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“Are you concerned that your health center is ill-prepared to address Zika?”: Results of MCN’s Needs Assessment

clinician with medication

Are clinicians sufficiently equipped to handle the effects of Zika virus on patients in their clinics? At last month’s 2016 Conference for Agricultural Worker Health in Portland, Oregon, Migrant Clinicians Network went directly to clinicians from across the country to determine the degree to which health care providers are concerned about and prepared to address Zika -- and the answers aren’t surprising. Completed by 51 clinicians from 19 states and Puerto Rico, the short interview needs assessment was designed to provide a snapshot of readiness around the US, as MCN launches a number of training and technical assistance initiatives for health centers preparing to combat Zika -- and in the midst of the battle. Let’s take a look at each of the questions, the results, and what it means for health centers as we continue to creep closer to mainland mosquito-borne transmission of the virus.


  1. “Are you concerned that your health center is ill-prepared to address Zika?”  About half of respondents -- 51 percent -- were concerned that their health center is ill-prepared to address Zika, while only 20 percent were not concerned. Another 15 respondents -- representing 29 percent of the group -- were uncertain whether their health center was prepared.

  2. “What is your health center doing to address Zika?” Many respondents were unsure, but a majority responded that their health centers are doing staff trainings and patient education.

  3. “What is the most effective action your health center can take to prevent, treat, and document Zika?” Again, respondents were largely unsure. Common responses included staff and community education and prevention including mosquito abatement.

  4. “What type of training do staff at your health center need about Zika?” Many respondents found that basic education was still needed; many others felt that training on how to test patients for Zika would be beneficial.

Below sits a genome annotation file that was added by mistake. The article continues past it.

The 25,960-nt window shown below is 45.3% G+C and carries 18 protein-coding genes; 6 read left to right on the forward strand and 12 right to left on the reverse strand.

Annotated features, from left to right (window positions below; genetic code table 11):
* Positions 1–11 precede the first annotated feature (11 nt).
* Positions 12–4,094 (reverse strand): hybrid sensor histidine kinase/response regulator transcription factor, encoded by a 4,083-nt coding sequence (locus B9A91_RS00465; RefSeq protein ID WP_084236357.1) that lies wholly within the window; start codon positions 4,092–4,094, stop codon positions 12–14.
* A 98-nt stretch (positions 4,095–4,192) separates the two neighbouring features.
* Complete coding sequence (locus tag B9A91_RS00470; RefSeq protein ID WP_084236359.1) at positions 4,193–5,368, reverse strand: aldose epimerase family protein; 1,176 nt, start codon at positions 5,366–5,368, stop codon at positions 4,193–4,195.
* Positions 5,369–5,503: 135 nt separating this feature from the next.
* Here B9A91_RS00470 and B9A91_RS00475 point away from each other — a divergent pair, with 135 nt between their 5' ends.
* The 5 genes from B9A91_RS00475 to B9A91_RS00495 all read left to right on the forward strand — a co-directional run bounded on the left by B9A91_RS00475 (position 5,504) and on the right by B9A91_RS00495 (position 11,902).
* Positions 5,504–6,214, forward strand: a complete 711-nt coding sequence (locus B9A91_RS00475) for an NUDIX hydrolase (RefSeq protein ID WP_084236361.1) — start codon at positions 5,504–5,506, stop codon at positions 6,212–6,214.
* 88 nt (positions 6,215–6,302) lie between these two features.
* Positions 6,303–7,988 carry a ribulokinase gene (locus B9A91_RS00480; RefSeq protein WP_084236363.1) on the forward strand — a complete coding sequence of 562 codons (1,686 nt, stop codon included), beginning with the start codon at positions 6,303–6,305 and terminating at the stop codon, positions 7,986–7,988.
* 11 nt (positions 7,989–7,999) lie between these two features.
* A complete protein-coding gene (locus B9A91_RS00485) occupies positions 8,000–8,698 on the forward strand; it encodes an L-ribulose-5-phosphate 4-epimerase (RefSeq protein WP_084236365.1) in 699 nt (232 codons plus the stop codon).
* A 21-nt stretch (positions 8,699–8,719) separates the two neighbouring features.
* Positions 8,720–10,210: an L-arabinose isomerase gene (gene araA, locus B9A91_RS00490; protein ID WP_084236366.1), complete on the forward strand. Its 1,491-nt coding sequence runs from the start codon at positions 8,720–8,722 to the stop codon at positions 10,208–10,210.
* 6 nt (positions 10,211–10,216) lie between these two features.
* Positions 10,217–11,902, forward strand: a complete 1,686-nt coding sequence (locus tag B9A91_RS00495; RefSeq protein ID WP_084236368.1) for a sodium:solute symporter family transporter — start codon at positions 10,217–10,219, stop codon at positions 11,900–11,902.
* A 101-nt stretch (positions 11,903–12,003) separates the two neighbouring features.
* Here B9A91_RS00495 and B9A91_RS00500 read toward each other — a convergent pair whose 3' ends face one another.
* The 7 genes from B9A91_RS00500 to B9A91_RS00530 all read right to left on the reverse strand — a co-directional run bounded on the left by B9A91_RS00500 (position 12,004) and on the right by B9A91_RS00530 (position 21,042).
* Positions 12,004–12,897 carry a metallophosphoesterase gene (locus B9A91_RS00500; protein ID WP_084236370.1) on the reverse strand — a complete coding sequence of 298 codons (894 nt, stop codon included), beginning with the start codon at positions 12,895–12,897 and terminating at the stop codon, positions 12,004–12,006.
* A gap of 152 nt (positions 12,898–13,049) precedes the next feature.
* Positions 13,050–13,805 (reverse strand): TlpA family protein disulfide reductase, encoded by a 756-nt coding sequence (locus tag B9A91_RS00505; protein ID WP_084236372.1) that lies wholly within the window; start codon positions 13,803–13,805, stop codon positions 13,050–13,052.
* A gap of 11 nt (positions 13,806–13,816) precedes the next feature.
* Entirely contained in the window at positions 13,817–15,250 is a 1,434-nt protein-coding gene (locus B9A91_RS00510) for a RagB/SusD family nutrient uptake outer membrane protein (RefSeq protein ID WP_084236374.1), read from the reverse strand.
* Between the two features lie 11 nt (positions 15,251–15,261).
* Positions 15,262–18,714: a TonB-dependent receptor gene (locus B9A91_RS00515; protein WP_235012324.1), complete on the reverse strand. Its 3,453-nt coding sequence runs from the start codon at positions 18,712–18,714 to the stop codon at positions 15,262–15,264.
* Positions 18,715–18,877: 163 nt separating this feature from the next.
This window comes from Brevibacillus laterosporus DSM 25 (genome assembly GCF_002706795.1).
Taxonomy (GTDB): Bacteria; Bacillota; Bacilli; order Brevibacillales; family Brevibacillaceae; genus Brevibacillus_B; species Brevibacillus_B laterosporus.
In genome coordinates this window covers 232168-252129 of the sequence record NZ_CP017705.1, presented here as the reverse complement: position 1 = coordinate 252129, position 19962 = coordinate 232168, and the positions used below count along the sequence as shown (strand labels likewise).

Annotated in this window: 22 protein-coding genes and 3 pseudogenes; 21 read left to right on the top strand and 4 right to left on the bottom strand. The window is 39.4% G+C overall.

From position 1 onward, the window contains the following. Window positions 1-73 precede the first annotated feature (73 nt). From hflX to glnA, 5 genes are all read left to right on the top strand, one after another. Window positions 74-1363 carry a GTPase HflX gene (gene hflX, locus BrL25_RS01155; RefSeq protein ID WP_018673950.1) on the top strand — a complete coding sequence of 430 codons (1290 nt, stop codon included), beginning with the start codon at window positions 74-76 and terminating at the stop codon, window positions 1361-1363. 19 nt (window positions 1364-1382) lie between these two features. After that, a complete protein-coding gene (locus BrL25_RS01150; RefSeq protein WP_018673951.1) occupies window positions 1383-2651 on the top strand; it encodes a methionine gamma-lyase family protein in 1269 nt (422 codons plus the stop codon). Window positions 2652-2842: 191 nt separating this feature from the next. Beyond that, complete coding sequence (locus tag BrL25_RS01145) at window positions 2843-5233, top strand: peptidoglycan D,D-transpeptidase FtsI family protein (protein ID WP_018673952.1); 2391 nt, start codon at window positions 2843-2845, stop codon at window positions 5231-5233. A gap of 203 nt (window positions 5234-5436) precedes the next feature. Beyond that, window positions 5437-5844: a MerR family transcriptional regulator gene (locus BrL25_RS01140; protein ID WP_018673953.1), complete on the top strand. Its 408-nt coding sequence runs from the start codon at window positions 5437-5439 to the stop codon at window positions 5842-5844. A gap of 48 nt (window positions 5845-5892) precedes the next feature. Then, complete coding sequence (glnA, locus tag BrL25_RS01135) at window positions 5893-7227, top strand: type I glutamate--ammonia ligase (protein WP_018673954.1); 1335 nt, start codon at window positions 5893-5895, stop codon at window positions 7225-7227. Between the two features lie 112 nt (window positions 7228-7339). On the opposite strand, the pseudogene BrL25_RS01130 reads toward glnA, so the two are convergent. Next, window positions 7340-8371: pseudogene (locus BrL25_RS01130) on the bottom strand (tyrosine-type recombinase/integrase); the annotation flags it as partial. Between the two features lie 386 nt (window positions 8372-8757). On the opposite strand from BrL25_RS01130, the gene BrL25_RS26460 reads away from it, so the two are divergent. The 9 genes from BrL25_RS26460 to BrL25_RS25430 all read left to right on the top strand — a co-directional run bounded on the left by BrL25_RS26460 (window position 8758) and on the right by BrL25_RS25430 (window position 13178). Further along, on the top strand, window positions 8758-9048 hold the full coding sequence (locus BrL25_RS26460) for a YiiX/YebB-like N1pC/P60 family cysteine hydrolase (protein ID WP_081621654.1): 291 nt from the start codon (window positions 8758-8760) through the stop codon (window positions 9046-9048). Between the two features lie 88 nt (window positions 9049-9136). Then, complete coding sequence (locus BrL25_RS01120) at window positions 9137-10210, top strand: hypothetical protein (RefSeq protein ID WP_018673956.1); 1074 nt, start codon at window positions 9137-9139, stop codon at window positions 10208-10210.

5. “Would you like additional information and resources about Zika?” Most are still on the lookout for new resources; 59 percent answered yes. 


These short interviews needs assessment conducted over two days quickly uncovered the degree to which most these clinicians, regardless of their location, felt their health center was unprepared to address Zika, but didn’t have clear answers on how to best equip themselves and their fellow providers clinicians. Concerned that these results are representative of the state of preparedness in many health centers, Migrant Clinicians Network in collaboration with a growing number of partners has launched several efforts to better equip clinicians in various regions of the country in the face of the Zika virus outbreak. In Puerto Rico, with the assistance of the Primary Care Association, we are spearheading a Project ECHO collaboration with clinicians serving patients diagnosed with Zika, to exchange best practices and establish stronger connections between clinicians via telecommunication. Colleagues from Nicaragua that have been responding to Zika will participate in the first ECHO session to provide clinicians in Puerto Rico the benefit of their experience in responding to patients affected. 

Please continue to follow our work here on our blog page, and be sure to visit our Zika page for more information and resources for clinicians.


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